The discrete signal i.e. sampled values produced as a result of sampling (discussed in the previous post) has to be

**, hence the process called***quantized***. In simple words, this is the process in which a value from a given set of values is assigned to each sample of the discrete signal. The number of values in the set actually is the number of quantization levels to which samples of discrete signals are assigned to. Digital communication is based on bits and bytes, the number of bits used identify the number of quantization levels, hence, in this case when the samples are binary encoded that means they are essentially being***Quantization***in one of the fixed number of quantization levels.***quantized*In the figure below, the process has been explained where an input discrete signal

*s(t)*has been quantized into a signal*s*. The input signal_{q}(t)*s(t)*moves between low peak amplitude*A*to high peak amplitude_{L}*A*. This range from_{H}*A*to_{L}*A*is divided into_{H }*M*intervals (an interval represent a quantization level, also referred as quantization interval) each of size*L*such that*L =*(*A*In the figure, eight intervals have been shown i.e. M=8. Let A_{H}- A_{L})/M._{s}*be the peak-to-peak amplitude of**s(t)*i.e. total range between high and low peaks i.e. A_{s}*= A*hence_{H}- A_{L }*L =*A_{s}*/M.*The value of each quantization interval is taken as the center of the interval, in figure, shown as*a*_{0}, a_{1},*a*_{2}, a_{3}, a_{4}, a_{5},*a*The range of values for each interval has been shown as_{6}, a_{7}.*l*_{0}, l_{1},*l*_{2}, l_{3}, l_{4}, l_{5},*l*Moreover, the midpoints between consecutive quantization intervals are shown by_{6}, l_{7}.*A*. Each of these midpoints is at a distance of_{01}, A_{12}, A_{23}, A_{34}, A_{45}, A_{56}, A_{67}*L/2*from its corresponding intervals values e.g.*A*is the midpoint between two quantization intervals whose values are_{67 }*a*and_{6 }*a*and is located at a distance of_{7 }*L/2*from*a*and_{6 }*a*. The distance between two consecutive midpoints and also between two interval values is_{7}*L.*It is, in fact, these mid points which define when the value of the quantized signal*s*changes. It should also be noted that the peak values i.e._{q}(t)*A*and_{H}*A*are at a distance of_{L}*L/2*from their corresponding quantization levels. This results in affecting the peak-to-peak amplitude of*s*shown as_{q}(t)*A*and has a value of_{q}*(M-1)L.*As shown in the figure, when the signal being quantized i.e.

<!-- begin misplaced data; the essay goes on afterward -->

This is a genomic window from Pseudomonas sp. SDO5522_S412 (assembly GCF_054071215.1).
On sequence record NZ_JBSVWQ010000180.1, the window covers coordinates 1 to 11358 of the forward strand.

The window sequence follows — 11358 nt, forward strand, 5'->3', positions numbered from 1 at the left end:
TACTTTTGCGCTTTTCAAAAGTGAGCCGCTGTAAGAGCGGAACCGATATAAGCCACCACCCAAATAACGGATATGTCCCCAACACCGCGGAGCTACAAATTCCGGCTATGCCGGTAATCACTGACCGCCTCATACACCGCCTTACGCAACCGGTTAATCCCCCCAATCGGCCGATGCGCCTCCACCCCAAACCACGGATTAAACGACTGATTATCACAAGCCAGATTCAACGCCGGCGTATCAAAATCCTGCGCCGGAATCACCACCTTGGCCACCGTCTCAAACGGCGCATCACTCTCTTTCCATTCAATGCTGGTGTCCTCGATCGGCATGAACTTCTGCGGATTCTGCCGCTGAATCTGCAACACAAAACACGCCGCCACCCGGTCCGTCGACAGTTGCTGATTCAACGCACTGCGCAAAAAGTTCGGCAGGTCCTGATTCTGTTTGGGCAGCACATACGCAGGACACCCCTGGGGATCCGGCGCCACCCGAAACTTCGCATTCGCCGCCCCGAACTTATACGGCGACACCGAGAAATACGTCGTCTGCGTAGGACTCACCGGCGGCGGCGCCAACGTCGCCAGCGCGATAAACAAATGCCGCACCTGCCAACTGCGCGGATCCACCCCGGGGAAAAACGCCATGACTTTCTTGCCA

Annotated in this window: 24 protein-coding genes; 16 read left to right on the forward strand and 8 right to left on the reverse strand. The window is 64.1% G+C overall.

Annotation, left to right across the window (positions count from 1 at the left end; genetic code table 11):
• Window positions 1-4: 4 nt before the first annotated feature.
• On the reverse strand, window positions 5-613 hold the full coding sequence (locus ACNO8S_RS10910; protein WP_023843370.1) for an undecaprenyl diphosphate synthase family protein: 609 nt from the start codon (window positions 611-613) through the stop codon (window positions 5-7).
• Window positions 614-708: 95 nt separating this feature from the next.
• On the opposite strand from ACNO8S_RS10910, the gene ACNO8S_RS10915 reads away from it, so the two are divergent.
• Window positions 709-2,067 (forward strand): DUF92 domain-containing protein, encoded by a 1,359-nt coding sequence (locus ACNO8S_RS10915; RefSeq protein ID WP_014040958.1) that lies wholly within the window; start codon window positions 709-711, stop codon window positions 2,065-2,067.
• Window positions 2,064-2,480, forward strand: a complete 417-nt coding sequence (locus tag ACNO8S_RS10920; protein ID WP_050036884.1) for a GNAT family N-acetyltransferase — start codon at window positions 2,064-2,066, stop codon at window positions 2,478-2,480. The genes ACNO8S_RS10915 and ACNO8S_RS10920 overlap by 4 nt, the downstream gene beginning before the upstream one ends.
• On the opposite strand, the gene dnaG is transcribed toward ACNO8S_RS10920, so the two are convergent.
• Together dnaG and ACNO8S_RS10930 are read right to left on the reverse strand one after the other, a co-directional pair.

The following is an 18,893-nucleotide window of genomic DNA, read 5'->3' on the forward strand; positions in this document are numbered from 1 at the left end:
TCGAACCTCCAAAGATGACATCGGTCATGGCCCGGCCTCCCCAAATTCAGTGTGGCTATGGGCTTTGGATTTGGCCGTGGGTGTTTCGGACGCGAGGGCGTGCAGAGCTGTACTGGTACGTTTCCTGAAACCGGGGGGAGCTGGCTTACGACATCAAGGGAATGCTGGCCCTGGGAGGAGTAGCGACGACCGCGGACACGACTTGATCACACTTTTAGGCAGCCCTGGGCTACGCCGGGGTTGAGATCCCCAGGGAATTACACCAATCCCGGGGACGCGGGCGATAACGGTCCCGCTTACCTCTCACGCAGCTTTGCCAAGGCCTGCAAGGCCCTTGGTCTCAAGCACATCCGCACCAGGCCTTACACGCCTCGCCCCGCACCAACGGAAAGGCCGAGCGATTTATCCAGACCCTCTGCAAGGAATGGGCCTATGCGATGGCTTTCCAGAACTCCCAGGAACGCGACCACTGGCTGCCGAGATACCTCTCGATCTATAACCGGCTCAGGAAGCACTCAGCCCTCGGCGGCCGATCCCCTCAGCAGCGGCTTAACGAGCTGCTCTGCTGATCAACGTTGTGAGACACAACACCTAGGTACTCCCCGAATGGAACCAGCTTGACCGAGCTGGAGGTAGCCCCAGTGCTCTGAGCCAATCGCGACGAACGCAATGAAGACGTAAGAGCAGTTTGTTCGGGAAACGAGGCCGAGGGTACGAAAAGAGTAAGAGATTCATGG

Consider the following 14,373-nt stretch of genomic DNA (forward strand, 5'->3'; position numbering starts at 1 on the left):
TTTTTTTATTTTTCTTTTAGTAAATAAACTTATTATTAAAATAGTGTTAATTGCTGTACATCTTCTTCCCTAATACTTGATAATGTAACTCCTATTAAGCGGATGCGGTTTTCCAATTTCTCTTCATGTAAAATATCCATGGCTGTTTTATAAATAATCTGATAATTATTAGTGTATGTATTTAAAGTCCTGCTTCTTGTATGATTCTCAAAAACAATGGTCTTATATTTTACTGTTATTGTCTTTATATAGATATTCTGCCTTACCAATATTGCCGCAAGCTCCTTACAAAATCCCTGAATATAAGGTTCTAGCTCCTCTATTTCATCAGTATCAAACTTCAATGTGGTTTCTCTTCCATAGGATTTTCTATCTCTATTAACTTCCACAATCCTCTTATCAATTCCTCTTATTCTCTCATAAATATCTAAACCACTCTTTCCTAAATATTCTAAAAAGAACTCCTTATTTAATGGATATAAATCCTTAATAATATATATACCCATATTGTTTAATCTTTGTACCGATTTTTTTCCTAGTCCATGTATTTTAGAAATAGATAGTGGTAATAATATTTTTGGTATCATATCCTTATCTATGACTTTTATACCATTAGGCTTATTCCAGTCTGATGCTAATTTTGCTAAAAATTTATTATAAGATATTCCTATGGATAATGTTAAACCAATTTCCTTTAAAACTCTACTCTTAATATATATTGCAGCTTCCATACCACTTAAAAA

*s(t)*is in the range of*l*, the quantized signal_{7}*s*maintains a constant value of_{q}(t)*a*. As soon as_{7}*s(t)*gets in the range of*l*,_{6}*s*makes a jump to the value of_{q}(t)*a*and maintains this value as long as_{6 }*s(t)*assumes a value in the range of*l*. The sudden jump is made when_{6}*s(t)*crosses the midpoint*A*. Similar changes occur to_{67 }*s*through the rest of the process of quantization. Therefore, at any time, the quantized signal_{q}(t)*s*holds a value from_{q}(t)*a*_{0}, a_{1},*a*_{2}, a_{3}, a_{4}, a_{5},*a*and_{6}*a*. That means, at any moment,_{7}*s*exits in one of the quantization intervals that is nearest to_{q}(t)*s(t).*As the above description and the figure indicate that

*s*is not same as_{q}(t)*s(t)*rather it’s an approximation with a difference between the two. This difference is very important and is known as**. Quantization Error’s magnitude is always less than or equal to***Quantization Error**L/2*(We’ll discuss Quantization Error later). The approximation can be improved by making the interval size smaller, hence increasing the number of intervals (quantization levels). In digital communication, high number of intervals requires high number of bits which itself, in turn, require high transmission bandwidth. On the other hand, if interval size is increased using lesser number of quantization levels, approximation is poor. Therefore, there has to be a tradeoff between approximation and bandwidth.